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Sociology Programs

A sociology degree program will prepare individuals for a wide range of career options by developing skills in research and analysis while also providing a strong foundational understanding of how social groups develop, behave, and interact. These skills and knowledge can help individuals pursue their ideal profession in fields such as social work, business, education, and criminal justice or advance their education further in a graduate program.

Requirements

Graduating with a bachelor’s in sociology may take three to four years and completion of several general requirement courses as well as core and elective courses in sociology. Satisfactory scores on multiple choice exams and research papers are often required. Some programs require a student to maintain a portfolio that includes samples of work completed during the program, which is reviewed by faculty.

Typical Courses in a Sociology Curriculum

Sociology examines societal issues, phenomena, and problems from a high level and also narrows in on specific areas of society while integrating findings from other disciplines including economics, psychology, and history. Sociology courses offer a wide variety of inherently interesting topics to learn about that relate to social groups and students can choose the areas of sociology that most interest them.

Some common classes that can be found in a sociology program include:

  • Introduction to Sociology
  • Introduction to Social Research
  • Social Psychology
  • Sociology of Race & Ethnicity
  • Sociology of Religion
  • Sociology of Work
  • Technology in Society
  • Sociology of Globalization

Online Options

Online sociology programs can be good options for individuals who want to continue to work a full-time schedule or prefer to not commute to a physical classroom. Advances in online education have increased the interactivity and engagement of online students through tools like virtual classrooms and live-streaming lectures with video teleconferencing. Some schools also provide online platforms that allow students to collaborate and engage in discussions with fellow students and professors through social technologies. It is important to conduct research on the sociology degree programs you are considering to verify that they are accredited by a nationally recognized accrediting agency.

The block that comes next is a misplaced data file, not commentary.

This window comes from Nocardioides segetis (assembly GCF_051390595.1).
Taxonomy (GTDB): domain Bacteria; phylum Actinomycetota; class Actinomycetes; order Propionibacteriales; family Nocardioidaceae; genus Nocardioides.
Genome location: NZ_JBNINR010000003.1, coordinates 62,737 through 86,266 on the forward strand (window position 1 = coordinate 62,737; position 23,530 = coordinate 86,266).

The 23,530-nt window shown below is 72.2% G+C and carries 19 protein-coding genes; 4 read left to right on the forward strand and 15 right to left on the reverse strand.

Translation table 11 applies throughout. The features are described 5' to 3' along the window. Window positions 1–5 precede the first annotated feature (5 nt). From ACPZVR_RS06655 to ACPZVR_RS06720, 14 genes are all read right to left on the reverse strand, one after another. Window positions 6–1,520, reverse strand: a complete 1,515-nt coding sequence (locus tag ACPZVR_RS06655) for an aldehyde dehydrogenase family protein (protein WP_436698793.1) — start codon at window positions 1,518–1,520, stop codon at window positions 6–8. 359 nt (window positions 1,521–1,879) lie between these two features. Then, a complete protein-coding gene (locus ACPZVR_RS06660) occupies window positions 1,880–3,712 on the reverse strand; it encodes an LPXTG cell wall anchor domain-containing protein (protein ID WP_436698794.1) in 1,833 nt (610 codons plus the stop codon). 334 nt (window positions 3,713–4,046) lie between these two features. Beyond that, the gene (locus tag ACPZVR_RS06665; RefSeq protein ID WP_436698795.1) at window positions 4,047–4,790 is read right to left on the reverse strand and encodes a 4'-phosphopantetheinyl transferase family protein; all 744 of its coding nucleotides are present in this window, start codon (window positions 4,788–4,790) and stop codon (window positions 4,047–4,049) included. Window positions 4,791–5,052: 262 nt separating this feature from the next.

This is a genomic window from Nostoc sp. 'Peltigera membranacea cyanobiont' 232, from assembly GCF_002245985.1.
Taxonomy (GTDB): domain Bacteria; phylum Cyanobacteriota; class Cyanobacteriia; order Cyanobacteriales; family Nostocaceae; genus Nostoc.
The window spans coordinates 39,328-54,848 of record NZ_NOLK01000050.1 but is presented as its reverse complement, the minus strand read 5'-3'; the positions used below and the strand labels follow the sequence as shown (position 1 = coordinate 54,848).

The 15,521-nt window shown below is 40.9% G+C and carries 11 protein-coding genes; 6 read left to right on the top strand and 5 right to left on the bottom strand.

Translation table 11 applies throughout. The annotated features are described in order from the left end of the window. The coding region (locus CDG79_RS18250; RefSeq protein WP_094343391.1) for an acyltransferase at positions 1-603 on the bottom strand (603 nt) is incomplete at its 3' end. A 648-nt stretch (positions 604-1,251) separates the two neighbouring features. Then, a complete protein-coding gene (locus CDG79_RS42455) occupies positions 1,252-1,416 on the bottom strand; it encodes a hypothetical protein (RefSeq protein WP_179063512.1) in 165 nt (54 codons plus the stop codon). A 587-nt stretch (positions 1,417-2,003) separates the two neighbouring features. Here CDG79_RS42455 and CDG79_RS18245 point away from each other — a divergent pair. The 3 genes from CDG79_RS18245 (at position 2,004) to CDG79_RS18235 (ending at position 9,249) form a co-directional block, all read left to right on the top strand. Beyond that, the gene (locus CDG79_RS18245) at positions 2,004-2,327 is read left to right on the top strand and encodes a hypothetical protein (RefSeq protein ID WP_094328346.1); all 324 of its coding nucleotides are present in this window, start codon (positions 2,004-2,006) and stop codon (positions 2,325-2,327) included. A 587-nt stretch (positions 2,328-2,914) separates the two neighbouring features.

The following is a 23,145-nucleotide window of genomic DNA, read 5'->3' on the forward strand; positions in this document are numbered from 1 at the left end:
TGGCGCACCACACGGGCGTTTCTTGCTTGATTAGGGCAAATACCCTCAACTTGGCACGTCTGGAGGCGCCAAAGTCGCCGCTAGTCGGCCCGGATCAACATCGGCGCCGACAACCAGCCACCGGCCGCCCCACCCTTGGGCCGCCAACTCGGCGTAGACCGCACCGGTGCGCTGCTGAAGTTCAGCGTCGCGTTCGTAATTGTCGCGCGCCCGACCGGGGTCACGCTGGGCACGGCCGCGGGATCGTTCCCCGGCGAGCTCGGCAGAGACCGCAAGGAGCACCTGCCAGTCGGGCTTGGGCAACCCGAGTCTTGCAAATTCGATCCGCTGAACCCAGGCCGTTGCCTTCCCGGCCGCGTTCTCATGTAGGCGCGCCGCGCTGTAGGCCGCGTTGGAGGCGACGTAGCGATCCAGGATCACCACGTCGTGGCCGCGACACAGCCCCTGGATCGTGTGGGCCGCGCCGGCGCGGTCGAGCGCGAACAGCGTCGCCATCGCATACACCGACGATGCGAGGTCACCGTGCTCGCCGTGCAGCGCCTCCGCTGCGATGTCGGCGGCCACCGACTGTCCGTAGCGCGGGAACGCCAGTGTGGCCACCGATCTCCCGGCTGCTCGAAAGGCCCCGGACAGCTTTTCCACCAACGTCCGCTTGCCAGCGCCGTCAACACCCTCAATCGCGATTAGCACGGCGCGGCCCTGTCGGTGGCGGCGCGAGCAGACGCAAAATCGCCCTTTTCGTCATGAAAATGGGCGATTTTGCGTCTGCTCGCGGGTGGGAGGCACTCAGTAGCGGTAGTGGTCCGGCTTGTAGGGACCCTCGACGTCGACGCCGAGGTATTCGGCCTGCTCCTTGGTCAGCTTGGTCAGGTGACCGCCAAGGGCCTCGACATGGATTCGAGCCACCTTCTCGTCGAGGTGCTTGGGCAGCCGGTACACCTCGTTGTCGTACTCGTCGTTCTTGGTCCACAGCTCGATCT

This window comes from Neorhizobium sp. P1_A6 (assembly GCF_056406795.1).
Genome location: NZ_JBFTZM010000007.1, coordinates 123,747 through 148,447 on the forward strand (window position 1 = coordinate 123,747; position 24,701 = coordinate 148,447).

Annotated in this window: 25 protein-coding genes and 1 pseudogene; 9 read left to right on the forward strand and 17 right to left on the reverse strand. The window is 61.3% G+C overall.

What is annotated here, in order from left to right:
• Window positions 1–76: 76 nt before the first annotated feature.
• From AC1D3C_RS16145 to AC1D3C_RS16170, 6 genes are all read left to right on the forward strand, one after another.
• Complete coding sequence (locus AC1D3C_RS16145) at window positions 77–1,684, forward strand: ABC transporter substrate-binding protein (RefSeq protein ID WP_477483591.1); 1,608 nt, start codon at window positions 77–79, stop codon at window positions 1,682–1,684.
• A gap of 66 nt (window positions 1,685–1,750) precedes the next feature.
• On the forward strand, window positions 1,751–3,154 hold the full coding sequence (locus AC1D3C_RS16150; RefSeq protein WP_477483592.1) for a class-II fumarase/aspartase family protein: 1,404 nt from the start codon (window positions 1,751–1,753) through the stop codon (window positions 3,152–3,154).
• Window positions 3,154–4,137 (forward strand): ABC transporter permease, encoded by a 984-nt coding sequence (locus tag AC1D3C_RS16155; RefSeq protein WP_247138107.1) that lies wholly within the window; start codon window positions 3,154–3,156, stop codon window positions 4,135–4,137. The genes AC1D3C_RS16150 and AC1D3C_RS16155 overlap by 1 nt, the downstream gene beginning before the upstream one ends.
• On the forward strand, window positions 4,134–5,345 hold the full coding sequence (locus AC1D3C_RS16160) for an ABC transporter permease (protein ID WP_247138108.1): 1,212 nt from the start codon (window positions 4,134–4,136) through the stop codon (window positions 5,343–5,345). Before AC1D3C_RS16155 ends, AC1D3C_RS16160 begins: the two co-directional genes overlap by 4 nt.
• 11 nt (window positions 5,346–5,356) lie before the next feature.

Sociology Programs by State

Student Guide for Majoring in Sociology


People are fascinating creatures! People captivated by people – the things we do, the how and the why of what we do – often seek degrees in sociology. Besides being so interesting, sociology is a valuable tool used to improve almost every business, government, and nonprofit entity in operation today. If the science of living in groups sounds like the perfect career, this student guide for majoring in sociology is a great way to get started.

The Education Process

Mastering sociology involves measurable skills, such as mathematics, statistical analysis, and scientific/ academic writing, as well as personality traits that enhance the science, such as being a compassionate listener, a creative thinker, and a public speaker. These simple steps will help the potential sociology student decide if sociology is the right career choice.

  • Strong math and writing skills; they’re required for all college entrance exams and they’re valuable assets on the job, too.
  • Talk to your school’s guidance counselor or social studies teacher; ask if they think sociology is an appropriate match for you.
  • Compare college and university options for sociology degree programs, overall curriculum options, class and student body size, cost, location, and any other details important in choosing the most appropriate school.
  • Apply to schools of choice, being very mindful of application deadlines. Most colleges accept online applications but deadlines are still vitally important.